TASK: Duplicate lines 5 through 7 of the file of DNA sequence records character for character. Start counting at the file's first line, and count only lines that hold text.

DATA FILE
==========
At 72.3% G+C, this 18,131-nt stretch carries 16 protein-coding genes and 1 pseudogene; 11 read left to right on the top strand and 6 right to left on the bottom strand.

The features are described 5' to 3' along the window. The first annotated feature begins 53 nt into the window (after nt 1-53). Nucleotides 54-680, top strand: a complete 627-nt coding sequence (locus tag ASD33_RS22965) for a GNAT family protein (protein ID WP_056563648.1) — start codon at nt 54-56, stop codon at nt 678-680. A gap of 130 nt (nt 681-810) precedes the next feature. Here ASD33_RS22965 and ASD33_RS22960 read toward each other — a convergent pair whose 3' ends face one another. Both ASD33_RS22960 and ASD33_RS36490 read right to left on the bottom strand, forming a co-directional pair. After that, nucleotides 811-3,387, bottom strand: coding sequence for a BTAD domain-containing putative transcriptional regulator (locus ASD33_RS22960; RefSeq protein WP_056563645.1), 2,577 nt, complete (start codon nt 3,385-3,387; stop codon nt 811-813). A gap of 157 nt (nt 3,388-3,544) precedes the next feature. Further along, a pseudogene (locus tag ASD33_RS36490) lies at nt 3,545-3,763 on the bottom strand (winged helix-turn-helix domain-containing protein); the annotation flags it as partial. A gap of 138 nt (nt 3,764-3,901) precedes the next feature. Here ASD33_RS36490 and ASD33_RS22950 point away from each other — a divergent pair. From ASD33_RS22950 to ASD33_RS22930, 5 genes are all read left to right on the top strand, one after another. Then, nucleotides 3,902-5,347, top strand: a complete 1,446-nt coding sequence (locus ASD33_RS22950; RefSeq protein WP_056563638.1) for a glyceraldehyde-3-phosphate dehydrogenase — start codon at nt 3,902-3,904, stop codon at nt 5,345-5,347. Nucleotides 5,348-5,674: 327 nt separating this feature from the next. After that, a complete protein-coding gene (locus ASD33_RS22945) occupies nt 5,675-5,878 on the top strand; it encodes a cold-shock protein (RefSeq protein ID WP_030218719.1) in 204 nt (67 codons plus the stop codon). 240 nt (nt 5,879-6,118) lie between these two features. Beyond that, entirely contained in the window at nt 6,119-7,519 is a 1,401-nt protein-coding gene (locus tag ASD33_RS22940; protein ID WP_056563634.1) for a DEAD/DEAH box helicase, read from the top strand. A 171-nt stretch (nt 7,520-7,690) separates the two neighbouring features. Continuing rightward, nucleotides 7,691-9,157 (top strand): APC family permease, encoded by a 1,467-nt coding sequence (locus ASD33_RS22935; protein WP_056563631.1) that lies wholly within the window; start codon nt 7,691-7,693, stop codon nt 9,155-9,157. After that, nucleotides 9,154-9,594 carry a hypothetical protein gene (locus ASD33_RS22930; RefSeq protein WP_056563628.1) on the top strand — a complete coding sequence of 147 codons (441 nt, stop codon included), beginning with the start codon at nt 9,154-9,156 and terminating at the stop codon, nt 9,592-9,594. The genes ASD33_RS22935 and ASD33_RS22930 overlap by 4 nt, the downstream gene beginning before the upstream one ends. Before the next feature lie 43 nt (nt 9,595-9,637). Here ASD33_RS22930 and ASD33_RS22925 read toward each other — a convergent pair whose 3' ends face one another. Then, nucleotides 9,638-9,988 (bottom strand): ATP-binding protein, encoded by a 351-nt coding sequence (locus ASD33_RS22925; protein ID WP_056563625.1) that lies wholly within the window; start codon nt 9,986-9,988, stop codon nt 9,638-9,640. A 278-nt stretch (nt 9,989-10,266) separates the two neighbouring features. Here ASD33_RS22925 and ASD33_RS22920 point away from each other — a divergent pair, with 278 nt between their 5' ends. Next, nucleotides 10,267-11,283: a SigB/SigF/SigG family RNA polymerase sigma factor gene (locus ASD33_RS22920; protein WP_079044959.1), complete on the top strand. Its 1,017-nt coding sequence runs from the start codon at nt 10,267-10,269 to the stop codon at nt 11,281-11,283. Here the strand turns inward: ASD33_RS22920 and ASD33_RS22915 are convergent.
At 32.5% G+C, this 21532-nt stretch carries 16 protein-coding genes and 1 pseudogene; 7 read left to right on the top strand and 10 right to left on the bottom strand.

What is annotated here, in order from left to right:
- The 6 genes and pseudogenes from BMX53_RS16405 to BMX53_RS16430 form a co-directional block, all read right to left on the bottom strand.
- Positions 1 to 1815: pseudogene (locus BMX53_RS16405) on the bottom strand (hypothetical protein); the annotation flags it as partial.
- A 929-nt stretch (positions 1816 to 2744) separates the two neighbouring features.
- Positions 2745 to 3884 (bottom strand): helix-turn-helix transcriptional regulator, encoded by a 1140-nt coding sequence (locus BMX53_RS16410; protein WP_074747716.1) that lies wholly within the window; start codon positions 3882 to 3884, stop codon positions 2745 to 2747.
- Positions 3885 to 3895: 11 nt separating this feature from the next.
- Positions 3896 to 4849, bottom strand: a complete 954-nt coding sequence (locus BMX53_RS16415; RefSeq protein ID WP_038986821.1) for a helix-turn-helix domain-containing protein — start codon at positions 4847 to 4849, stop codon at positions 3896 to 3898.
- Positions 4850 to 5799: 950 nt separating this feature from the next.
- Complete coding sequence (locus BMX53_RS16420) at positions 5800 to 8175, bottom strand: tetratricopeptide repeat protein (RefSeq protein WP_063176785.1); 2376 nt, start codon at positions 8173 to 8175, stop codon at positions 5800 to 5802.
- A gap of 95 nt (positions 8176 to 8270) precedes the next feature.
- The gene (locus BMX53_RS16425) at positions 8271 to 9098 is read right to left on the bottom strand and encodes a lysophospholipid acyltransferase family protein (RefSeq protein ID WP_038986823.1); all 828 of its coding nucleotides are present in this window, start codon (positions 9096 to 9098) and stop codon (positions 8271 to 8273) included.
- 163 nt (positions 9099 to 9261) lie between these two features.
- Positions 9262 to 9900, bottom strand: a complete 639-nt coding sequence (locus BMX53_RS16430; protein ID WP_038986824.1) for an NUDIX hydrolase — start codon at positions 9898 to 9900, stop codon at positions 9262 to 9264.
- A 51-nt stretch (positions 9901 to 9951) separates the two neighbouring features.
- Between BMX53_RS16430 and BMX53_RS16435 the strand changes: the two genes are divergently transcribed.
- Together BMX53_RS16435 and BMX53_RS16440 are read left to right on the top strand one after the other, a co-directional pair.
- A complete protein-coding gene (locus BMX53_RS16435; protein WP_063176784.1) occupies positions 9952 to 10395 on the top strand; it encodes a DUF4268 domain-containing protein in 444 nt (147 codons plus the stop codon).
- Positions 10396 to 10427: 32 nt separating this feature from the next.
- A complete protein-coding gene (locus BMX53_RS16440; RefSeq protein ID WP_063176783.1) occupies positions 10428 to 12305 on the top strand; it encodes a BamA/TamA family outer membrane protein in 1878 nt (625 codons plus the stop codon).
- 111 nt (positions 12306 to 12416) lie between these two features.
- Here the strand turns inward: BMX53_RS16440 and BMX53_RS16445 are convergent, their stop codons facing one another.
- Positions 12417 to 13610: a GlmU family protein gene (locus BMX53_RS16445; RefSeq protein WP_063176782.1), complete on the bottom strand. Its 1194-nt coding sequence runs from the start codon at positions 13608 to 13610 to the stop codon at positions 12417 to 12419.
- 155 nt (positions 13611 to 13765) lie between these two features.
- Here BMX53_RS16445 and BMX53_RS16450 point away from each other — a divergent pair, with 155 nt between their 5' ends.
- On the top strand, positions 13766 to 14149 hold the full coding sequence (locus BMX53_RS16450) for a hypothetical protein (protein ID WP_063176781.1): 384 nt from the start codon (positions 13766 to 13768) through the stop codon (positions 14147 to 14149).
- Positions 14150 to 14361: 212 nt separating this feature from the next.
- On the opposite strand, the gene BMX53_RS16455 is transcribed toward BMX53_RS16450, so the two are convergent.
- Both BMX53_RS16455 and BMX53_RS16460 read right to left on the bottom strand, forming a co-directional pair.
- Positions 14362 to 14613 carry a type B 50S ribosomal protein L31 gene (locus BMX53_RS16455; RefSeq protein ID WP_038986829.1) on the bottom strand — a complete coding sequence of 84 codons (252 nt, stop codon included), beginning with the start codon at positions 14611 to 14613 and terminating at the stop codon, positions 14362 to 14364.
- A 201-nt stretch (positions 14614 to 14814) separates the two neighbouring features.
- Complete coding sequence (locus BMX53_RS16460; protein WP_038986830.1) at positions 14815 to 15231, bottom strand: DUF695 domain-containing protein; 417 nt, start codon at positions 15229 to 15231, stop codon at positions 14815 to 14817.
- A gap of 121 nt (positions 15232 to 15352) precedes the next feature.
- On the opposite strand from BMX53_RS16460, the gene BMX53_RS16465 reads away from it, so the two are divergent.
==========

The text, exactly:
- The 6 genes and pseudogenes from BMX53_RS16405 to BMX53_RS16430 form a co-directional block, all read right to left on the bottom strand.
- Positions 1 to 1815: pseudogene (locus BMX53_RS16405) on the bottom strand (hypothetical protein); the annotation flags it as partial.
- A 929-nt stretch (positions 1816 to 2744) separates the two neighbouring features.